in the Gan Sacher, Sacher Park, basketball court.
In the past, the park has been a scene of protest tents.
But this one is a make-shift hospital for children,
complete with medical clowns.
However, there is nothing funny about the situation.
As I understand the complicated issue,
Hadassah Hospital closed their children’s cancer division
to merge it with the adult division,
and the pediatric oncologists resigned en-masse.
Some parents have given up hope for suitable treatment
for their seriously ill children in Jerusalem
and are travelling to Tel HaShomer for medical services.
Other parents want Shaare Zedek Hospital to open
a children’s oncology unit.
Doctors, parents, and politicians are involved.
Hopefully this painful situation will be resolved soon,
and I can go back to posting about
Live Music in the art gardens of the Israel Museum,
Ramadan lights lining the streets,
and the record-breaking increase in tourism
that is filling once-empty hotel rooms and lobbies.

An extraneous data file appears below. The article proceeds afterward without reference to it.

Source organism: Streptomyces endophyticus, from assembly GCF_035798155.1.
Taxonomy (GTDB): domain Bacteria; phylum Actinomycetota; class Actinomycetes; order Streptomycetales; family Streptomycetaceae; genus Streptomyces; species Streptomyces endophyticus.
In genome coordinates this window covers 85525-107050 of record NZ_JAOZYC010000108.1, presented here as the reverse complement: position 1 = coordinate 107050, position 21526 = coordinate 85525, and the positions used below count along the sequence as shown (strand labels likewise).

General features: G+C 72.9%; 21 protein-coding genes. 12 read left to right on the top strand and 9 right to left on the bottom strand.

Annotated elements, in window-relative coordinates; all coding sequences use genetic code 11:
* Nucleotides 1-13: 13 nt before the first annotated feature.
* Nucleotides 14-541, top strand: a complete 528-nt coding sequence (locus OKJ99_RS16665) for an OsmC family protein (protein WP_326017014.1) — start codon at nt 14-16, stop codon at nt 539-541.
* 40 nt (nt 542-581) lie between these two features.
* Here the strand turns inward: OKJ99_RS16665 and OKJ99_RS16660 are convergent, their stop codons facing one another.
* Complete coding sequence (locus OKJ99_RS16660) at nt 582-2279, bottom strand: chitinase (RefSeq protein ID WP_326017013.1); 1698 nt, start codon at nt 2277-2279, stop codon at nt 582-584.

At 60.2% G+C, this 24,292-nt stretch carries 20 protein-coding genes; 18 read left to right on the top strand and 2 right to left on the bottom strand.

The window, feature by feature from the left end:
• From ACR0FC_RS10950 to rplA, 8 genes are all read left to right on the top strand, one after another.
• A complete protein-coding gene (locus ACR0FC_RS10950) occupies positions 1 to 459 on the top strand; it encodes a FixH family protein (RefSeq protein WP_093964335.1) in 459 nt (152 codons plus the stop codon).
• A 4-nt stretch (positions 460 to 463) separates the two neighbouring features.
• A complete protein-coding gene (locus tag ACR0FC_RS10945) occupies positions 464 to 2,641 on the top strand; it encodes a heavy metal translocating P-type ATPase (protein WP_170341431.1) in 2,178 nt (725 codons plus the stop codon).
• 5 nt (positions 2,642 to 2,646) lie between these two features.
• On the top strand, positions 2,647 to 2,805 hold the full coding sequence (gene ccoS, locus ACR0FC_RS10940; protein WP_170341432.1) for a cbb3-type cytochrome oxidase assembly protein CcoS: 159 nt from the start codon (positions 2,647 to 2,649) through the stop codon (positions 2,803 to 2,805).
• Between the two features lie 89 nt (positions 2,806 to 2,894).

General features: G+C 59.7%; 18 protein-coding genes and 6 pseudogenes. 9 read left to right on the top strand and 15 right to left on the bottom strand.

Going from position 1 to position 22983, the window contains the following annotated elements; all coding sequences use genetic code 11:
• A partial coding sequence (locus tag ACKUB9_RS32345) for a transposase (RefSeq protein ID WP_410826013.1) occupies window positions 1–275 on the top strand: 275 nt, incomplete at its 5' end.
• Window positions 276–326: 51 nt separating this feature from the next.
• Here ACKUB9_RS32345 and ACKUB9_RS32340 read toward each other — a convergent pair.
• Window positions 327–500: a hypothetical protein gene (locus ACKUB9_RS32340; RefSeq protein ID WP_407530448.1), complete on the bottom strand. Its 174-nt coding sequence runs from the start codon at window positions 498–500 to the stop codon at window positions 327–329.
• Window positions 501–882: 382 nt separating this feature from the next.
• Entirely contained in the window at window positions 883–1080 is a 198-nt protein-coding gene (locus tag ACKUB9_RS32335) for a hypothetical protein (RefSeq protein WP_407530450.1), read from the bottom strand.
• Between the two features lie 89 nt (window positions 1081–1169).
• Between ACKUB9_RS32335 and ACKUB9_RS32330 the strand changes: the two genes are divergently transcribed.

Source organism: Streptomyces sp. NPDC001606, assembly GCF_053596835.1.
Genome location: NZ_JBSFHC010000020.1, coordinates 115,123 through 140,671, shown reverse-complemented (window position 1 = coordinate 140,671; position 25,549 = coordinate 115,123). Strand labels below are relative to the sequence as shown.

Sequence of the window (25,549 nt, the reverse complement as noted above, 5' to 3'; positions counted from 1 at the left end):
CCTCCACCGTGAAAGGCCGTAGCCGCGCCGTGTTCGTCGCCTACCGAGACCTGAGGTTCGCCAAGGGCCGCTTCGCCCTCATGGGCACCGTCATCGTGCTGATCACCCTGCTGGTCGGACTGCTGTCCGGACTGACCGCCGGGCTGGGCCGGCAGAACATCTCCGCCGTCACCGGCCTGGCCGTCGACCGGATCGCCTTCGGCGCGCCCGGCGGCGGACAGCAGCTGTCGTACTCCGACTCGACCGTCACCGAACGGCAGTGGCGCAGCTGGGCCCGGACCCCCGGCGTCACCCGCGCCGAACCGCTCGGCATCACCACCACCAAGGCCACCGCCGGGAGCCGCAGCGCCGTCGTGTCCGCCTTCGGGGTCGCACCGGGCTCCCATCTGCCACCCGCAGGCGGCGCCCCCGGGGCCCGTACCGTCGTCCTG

Meanwhile refuah shelama,
thoughts and prayers for a speedy and full recovery to all the children
and for a solution to the dilemma.
Jerusalem, Israel, for the Yoms
as usual was overloaded with events,
many this year influenced in anticipation of
50 years since the reunification of Jerusalem.
Israeli flags are draped down the sides of buildings.
These are at the Israel Museum entrance
where the dome of the Shrine of the Book can be seen.
Yom HaZikaron, Israeli Remembrance Day
for fallen soldiers and victims of terror,
began Sunday night with memorials throughout Israel,
and were accompanied by prayers, speeches and memorial flames.
The official state ceremony seen live on television,
was held at the Kotel, the Western Wall,
where President Reuven Rivlin lit the memorial light.